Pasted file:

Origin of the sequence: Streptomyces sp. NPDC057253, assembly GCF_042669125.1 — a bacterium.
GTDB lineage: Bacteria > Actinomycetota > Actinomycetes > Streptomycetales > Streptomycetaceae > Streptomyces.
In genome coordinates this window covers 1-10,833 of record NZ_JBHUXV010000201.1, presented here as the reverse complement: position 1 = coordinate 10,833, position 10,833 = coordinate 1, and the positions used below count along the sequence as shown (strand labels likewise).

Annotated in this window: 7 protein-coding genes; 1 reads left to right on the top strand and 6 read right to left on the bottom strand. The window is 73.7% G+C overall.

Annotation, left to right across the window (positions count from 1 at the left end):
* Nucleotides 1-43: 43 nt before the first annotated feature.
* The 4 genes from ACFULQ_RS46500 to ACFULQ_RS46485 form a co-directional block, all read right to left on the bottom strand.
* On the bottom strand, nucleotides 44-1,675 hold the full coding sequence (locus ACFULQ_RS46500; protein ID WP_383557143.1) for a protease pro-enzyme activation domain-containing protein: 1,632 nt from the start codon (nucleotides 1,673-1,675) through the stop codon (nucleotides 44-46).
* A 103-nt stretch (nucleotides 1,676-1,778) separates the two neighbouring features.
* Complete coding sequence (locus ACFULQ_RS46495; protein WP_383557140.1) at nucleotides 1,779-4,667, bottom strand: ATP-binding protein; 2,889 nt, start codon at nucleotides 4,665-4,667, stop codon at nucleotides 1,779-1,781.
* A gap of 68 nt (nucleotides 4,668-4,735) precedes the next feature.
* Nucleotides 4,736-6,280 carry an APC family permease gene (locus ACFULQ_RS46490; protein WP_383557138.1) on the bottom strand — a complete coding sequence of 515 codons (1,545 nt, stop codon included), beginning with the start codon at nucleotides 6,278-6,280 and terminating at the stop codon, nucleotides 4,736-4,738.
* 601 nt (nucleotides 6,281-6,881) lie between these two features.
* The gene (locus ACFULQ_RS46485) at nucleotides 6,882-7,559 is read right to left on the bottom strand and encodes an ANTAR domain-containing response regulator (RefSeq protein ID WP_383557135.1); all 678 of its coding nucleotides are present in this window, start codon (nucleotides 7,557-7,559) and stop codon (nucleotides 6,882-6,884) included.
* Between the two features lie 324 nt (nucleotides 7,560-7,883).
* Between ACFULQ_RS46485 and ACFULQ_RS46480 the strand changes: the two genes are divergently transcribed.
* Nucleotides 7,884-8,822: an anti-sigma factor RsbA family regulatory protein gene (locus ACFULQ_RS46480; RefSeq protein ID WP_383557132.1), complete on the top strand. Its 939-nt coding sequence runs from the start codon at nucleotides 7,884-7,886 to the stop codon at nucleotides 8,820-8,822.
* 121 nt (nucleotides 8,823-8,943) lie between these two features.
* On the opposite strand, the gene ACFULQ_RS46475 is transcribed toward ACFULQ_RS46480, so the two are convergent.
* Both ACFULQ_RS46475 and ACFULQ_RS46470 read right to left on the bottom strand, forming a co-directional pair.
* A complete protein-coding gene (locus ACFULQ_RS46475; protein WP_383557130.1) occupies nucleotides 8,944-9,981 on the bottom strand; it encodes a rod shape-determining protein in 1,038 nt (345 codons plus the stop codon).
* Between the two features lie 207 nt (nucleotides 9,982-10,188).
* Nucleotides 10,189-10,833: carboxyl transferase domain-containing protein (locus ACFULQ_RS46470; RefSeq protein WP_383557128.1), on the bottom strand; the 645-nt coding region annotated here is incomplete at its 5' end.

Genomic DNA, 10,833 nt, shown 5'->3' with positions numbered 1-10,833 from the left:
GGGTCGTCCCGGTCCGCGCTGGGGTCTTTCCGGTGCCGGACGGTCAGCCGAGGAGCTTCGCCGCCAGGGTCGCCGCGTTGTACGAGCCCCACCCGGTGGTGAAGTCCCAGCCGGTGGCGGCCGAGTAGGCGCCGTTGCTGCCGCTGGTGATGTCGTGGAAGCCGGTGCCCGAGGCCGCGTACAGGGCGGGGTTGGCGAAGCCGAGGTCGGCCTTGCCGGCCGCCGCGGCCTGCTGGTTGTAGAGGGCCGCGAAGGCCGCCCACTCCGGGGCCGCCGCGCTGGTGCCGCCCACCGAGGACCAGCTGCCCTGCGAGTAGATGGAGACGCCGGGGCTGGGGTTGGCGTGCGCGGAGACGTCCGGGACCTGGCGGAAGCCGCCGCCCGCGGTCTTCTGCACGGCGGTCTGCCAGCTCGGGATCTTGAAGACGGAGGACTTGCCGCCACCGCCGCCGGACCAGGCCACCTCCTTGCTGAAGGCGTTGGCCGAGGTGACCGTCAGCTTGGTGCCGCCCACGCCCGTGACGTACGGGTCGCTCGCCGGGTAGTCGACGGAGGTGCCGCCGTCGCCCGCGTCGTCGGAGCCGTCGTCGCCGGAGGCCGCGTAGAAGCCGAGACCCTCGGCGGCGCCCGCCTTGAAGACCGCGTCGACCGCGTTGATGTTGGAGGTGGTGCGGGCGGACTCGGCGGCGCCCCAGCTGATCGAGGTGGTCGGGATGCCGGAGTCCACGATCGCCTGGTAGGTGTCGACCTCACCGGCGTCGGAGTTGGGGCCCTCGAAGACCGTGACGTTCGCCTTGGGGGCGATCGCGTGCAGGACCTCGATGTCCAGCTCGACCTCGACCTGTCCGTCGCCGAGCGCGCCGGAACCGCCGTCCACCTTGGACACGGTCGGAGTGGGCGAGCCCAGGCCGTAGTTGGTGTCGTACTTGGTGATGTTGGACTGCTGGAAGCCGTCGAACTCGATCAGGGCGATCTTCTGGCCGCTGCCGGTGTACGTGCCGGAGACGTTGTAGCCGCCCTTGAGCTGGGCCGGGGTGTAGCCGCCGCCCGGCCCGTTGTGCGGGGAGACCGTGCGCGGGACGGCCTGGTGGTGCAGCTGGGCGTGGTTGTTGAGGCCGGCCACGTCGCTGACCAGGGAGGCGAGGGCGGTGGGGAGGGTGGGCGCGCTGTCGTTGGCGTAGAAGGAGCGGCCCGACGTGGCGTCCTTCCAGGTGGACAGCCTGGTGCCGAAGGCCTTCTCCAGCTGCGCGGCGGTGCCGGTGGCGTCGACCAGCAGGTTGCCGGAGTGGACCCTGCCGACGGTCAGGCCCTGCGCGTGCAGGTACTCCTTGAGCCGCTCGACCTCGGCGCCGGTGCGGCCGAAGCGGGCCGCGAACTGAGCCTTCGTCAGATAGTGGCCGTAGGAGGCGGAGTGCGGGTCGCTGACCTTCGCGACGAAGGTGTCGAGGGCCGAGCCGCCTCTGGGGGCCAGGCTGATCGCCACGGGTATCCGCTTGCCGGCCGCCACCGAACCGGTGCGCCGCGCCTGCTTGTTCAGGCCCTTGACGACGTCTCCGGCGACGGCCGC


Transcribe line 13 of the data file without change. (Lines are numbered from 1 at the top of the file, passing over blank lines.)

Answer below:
* 601 nt (nucleotides 6,281-6,881) lie between these two features.